Day 71: The Coronavirus Countdown – 100 Days of Great Music

The staff of the College Football America Yearbook is on the road every weekend of the college football season, shooting games and gathering information for the following year’s book. That means a lot of driving and listening to a lot of music.

Earlier this year our College Football America Yearbook publisher Kendall Webb and our director of editorial content Chuck Cox put together ‘The Coronavirus Countdown – 100 Days of Great Music.’ Each of them sat down and compiled a list of 100 great albums. Their goal was not to select the ‘100 greatest albums of all time.’ It was simply to select 100 great albums to write about as they passed the time during quarantine and shelter-at-home orders.

This 2020 college football season will be unprecedented in so many ways. It’s very likely none of us will be on the road for games because, like most people, we’re trying to stay healthy. And we hope you are too.

So, for the next 100 days, we’re going to publish their countdown here at (the list was originally published on Webb’s personal site, Consider it the ultimate playlist for the ultimate college road trip — music for every taste, from every genre and from every decade of the modern era of music. When the staff of the College Football America Yearbook is back on the road, you can bet these will be some of the tunes we’re listening to.

And, if you missed the previous installments of our series, just click here to head to the Coronavirus Countdown — 100 Days of Great Music home page.

Here’s Day 71.

Our two picks both come from the emerging alternative rock scene that was gaining steam in the mid to late ’80s with Chuck’s pick dating from 1987 and Kendall’s pick coming in 1988.

Beyond that, they are quite different, but we figured we’d look to that era for inspiration for our bonus pick of the day. And in 1987, a band that would become one of the best-selling acts in rock history was formed — a group called Green Day.

Green Day didn’t release its debut album until 1990, and the band didn’t breakthrough until the release of Dookie in 1994. But my favorite Green Day album came a decade after that — the sprawling rock opera American Idiot — your bonus pick of the day.

— Chuck Cox and Kendall Webb


Dead Or Alive

Rip It Up (1987)

Why I Love It

When I was a senior in high school, there wasn’t a whole lot going on for those of us who were under 19 in Longview, Texas. But a teen dance club called Monaco’s opened downtown and gave us something to do besides cruising Highway 80 with our car stereos blaring. Fortunately, we were in the heyday of club music in the 1980s. Few bands of that era did it better than Dead or Alive. Any time I stepped foot in Monaco’s in my Coca-Cola shirt wearing my Swatch watch with plenty of mousse in my hair, I knew that I was going to hear at least four of the band’s insanely catch songs. When they started playing, the dance floor instantly filled up. I am especially fond of this collection because it’s basically one long club mix of eight songs from Dead or Alive’s first two studio albums. It’s also a huge part of my journey of falling in love with music.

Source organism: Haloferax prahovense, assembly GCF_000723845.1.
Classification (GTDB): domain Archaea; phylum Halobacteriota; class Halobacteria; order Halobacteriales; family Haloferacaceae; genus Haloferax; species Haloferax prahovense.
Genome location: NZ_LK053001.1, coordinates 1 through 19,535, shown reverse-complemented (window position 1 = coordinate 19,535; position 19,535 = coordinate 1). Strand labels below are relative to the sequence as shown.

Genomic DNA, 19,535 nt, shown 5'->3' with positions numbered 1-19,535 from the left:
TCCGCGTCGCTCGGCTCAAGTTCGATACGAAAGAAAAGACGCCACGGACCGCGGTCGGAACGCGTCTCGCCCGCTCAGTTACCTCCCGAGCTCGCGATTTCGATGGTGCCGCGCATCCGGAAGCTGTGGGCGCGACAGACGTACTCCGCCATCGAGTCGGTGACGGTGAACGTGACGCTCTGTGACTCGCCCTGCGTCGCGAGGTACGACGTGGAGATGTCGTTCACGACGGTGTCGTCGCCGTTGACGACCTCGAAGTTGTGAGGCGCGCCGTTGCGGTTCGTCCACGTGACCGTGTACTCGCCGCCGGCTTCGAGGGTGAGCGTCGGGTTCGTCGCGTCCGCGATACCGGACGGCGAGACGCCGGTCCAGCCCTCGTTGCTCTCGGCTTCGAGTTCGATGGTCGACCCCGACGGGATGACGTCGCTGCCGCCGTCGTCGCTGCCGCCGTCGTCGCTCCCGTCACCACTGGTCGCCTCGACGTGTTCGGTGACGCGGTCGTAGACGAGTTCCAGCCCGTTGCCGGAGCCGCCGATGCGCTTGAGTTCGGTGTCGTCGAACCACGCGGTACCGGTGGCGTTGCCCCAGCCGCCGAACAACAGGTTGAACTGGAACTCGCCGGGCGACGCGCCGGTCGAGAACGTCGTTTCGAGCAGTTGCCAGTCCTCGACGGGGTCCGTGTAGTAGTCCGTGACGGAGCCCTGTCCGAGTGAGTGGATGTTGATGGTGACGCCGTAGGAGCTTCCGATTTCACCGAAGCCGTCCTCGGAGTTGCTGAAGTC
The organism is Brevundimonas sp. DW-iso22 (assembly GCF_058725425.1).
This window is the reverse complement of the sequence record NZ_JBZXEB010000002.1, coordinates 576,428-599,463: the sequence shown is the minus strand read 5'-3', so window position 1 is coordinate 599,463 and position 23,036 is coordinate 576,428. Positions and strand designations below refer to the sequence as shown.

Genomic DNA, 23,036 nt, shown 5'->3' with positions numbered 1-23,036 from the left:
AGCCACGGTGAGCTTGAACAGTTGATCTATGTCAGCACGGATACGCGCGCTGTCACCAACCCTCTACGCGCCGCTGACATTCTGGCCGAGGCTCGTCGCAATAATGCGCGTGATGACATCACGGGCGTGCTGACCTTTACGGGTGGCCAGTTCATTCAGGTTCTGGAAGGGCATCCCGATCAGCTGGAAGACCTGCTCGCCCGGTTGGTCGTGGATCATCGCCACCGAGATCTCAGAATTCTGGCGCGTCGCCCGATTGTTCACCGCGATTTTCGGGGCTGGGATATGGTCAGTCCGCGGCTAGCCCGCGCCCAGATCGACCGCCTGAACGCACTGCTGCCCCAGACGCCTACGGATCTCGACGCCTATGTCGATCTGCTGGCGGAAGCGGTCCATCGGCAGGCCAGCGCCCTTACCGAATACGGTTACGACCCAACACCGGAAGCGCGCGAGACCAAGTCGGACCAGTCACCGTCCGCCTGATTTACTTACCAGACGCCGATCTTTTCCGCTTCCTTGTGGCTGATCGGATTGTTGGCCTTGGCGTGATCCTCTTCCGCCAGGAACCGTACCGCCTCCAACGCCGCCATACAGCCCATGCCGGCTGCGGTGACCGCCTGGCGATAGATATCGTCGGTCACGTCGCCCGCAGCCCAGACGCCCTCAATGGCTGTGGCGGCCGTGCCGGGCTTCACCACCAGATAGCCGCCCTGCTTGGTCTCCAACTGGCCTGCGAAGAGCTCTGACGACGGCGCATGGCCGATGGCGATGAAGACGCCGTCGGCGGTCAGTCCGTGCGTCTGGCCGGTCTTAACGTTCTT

Album Highlights

“Brand New Lover,” “My Heart Goes Bang” and “Lover Come Back to Me”

Kendall on Chuck’s Album of the Day

Honestly, Dead or Alive sounded like the name of a Bon Jovi album to me, so I have to admit that I wasn’t instantly familiar with this group. It’s possible Chuck has played it for me, but it didn’t register, I guess, and so sitting down to listen to it, I wasn’t expecting to recognize anything. But right out of the gate I recognized “Brand New Lover” and I was also familiar with “You Spin Me ‘Round (Like A Record).” An engaging amalgam of various styles heavily influenced by disco and dance-pop.



Green (1987)

Why I Love It

A friend of mine was playing this album one day when a song called “You Are The Everything” came on. I was instantly hooked.

While country was my forte in high school, I knew some R.E.M. songs, but this was the album that turned me into a fan. Maybe it was the rootsy nature (there’s mandolins and accordions here for goodness sake!) of some tracks on this album that captured me including the song above. I was also intrigued by the songwriting and the voice of lead singer Michael Stipe.

This was the band’s major label debut, and the moment when they started their climb toward becoming one of rock music’s best-selling acts. In some ways, it’s more organic and accessible than the mainstream modern rock that followed, and it remains my favorite R.E.M. album.

Album Highlights

“You Are The Everything,” “Stand” and “World Leader Pretend”

Chuck on Kendall’s Album of the Day

This is another band that was oh, so close to making it on my list. I have always loved the quirkiness of Michael Stipe’s voice that is so suited for the lyrics that R.E.M. consistently produced throughout its career. This album is right up there with the band’s best. I vividly remember sitting in Kendall’s apartment in Austin and listening to “You Are the Everything” on repeat and especially loving the offbeat lyrics and overall sound of that song and the whole album. I also recall “Stand” being all over the radio and MTV. This is one part of a fantastic catalog worth checking out.

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